Re: How Visible Will ISS (Babylon) Be???
Mon, 21 Dec 1998 16:45:54 EST

>When I began observational astronomy 5 years ago, I recall hearing,"if
>it wasn't for the bright  magnitude of Jupiter, the 4 moons of Jupiter
>(Io, Ganymede etc.) would be visible naked eye. Without researching and 
>not knowing what the reflective magnitude is from Jupiter's moons I'll
>assume this is absolute truth.

>Now, if this is true and the brilliance of Jupiter's reflection
>prevents this naked eye ability to see the moons. Will it be possible if
>conditions are at their best, does anyone know if there is a chance we
>would be able to see the ISS/Babylon's actual structure "Naked eye"?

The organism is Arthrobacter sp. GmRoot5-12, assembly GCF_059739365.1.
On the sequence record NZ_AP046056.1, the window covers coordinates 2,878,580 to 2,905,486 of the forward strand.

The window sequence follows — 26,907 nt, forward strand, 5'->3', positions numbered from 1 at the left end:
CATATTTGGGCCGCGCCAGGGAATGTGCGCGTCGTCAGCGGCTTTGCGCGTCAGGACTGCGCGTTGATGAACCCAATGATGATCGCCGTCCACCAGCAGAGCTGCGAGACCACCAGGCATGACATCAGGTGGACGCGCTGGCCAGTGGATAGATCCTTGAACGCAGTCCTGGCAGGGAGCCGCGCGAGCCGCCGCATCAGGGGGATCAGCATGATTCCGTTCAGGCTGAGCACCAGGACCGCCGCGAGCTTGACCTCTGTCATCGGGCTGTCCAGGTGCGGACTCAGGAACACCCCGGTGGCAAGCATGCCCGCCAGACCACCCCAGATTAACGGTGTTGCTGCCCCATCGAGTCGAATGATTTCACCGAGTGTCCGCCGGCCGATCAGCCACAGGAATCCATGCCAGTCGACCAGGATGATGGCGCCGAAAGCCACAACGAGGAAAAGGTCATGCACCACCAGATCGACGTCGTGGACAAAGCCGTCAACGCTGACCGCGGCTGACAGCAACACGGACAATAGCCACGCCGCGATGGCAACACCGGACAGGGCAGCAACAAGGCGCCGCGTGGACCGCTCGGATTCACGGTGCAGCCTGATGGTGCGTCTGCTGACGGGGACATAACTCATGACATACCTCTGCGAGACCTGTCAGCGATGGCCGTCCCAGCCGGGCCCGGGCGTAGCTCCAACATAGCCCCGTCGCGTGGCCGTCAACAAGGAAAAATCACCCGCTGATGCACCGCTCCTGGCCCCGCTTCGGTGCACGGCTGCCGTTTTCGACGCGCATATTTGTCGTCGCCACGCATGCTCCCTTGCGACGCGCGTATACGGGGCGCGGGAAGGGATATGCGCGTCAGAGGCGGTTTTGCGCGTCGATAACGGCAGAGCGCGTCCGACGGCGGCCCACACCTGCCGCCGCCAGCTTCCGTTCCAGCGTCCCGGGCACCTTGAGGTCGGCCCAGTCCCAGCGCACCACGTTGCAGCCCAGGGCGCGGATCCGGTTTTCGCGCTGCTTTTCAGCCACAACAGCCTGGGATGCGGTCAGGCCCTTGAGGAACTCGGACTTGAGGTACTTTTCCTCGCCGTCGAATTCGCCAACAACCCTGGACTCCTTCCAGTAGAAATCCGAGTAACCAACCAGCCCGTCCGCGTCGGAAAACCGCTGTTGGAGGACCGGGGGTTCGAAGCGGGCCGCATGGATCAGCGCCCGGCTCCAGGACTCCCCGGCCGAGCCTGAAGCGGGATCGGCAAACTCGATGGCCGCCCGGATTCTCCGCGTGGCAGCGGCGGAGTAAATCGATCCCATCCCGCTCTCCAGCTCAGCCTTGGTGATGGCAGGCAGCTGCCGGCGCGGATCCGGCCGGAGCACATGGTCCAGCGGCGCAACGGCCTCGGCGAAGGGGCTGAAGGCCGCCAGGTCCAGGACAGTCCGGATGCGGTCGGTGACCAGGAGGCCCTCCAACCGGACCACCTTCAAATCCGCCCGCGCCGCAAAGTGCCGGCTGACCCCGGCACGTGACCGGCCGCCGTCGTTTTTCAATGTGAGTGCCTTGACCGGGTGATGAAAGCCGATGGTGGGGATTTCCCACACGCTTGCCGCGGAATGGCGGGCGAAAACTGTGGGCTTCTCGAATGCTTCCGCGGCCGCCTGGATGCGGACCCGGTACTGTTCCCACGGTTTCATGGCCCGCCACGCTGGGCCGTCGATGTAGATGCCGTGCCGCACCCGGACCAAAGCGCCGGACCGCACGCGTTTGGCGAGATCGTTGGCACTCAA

A good way to see why Jupiter's moons are not visible. Try this experiment
tonight.  Although you can see and even read a license plate on a car with
your head lights, once the other car turns on it's headlights, the license
plate disappears in the brilliance of the light.  What is actually happening
is the brightness of Jupiter's moons is blended into that of Jupiter's
brilliance.  The ISS will be extremely visible and with the correct equipment,
resolvable.  Hopefully, news agencies world wide will inform the public as to
that new bright object in the night sky being the ISS and not space aliens or
"falling stars"

Of course I anticipate N. Korea telling its people that it is the recently
launched (and ill-fated) N. Korean space satellite.